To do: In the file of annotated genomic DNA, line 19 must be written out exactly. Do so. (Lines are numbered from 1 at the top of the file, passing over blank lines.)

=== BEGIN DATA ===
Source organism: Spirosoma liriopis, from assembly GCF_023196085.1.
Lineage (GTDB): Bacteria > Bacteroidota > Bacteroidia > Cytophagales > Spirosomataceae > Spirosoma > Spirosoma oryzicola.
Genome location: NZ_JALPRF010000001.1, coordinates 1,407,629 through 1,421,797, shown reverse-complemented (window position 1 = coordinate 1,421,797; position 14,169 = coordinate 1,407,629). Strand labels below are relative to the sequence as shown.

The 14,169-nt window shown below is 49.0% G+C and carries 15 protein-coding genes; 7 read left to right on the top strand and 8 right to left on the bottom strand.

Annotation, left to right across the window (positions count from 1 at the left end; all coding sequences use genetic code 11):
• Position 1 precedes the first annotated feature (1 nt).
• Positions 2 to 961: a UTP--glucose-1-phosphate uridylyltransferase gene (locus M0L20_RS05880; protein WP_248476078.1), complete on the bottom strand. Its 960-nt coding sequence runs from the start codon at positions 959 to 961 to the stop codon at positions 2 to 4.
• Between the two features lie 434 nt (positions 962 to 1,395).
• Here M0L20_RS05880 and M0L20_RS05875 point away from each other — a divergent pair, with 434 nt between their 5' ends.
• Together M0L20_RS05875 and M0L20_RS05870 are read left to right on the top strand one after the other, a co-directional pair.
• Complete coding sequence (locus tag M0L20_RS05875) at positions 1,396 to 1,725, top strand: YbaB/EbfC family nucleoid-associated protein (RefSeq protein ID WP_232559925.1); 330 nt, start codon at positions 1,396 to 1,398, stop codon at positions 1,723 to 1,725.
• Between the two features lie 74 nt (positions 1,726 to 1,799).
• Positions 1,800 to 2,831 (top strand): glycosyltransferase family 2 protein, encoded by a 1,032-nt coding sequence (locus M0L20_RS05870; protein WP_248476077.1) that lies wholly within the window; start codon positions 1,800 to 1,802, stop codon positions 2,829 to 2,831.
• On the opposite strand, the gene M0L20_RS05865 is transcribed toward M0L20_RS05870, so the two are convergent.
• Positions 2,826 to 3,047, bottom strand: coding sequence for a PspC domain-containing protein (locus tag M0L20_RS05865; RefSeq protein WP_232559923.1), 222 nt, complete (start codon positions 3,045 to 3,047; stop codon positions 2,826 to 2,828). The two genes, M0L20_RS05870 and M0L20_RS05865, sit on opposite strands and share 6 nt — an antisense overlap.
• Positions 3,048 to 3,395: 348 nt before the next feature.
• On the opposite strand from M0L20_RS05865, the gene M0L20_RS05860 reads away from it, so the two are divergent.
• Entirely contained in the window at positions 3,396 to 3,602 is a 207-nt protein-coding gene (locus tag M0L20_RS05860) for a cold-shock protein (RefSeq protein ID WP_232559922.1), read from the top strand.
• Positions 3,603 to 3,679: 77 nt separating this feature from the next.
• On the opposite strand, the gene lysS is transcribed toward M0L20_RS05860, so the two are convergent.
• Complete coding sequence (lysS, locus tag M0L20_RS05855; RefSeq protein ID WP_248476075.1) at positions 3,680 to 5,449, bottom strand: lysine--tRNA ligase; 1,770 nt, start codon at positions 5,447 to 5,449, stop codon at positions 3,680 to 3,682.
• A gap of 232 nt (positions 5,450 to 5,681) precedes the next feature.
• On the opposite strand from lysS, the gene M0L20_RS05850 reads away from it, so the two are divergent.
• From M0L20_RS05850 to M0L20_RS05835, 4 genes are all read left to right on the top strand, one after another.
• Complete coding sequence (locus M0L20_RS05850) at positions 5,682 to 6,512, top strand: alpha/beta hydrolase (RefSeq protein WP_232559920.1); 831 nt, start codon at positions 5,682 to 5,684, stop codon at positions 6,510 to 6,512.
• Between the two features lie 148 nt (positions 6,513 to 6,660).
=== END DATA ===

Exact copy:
• Positions 3,603 to 3,679: 77 nt separating this feature from the next.